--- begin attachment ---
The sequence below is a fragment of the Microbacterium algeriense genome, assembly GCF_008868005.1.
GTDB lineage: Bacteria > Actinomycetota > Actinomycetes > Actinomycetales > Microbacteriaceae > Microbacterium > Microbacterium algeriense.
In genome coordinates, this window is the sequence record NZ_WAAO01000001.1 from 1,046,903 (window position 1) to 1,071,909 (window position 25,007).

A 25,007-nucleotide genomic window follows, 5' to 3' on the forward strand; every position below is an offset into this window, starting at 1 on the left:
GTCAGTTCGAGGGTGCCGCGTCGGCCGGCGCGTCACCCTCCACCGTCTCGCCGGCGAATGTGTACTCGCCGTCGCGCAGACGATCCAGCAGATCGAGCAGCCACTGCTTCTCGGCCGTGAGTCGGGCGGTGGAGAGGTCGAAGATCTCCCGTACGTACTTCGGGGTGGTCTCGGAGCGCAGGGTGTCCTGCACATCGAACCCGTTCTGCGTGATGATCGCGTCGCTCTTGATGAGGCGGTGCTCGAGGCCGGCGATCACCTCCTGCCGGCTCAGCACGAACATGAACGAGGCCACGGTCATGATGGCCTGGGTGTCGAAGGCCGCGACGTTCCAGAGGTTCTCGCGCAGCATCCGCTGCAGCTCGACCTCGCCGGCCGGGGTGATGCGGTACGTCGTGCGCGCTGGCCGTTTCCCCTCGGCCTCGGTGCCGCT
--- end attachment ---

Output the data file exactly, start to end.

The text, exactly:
The sequence below is a fragment of the Microbacterium algeriense genome, assembly GCF_008868005.1.
GTDB lineage: Bacteria > Actinomycetota > Actinomycetes > Actinomycetales > Microbacteriaceae > Microbacterium > Microbacterium algeriense.
In genome coordinates, this window is the sequence record NZ_WAAO01000001.1 from 1,046,903 (window position 1) to 1,071,909 (window position 25,007).

A 25,007-nucleotide genomic window follows, 5' to 3' on the forward strand; every position below is an offset into this window, starting at 1 on the left:
GTCAGTTCGAGGGTGCCGCGTCGGCCGGCGCGTCACCCTCCACCGTCTCGCCGGCGAATGTGTACTCGCCGTCGCGCAGACGATCCAGCAGATCGAGCAGCCACTGCTTCTCGGCCGTGAGTCGGGCGGTGGAGAGGTCGAAGATCTCCCGTACGTACTTCGGGGTGGTCTCGGAGCGCAGGGTGTCCTGCACATCGAACCCGTTCTGCGTGATGATCGCGTCGCTCTTGATGAGGCGGTGCTCGAGGCCGGCGATCACCTCCTGCCGGCTCAGCACGAACATGAACGAGGCCACGGTCATGATGGCCTGGGTGTCGAAGGCCGCGACGTTCCAGAGGTTCTCGCGCAGCATCCGCTGCAGCTCGACCTCGCCGGCCGGGGTGATGCGGTACGTCGTGCGCGCTGGCCGTTTCCCCTCGGCCTCGGTGCCGCT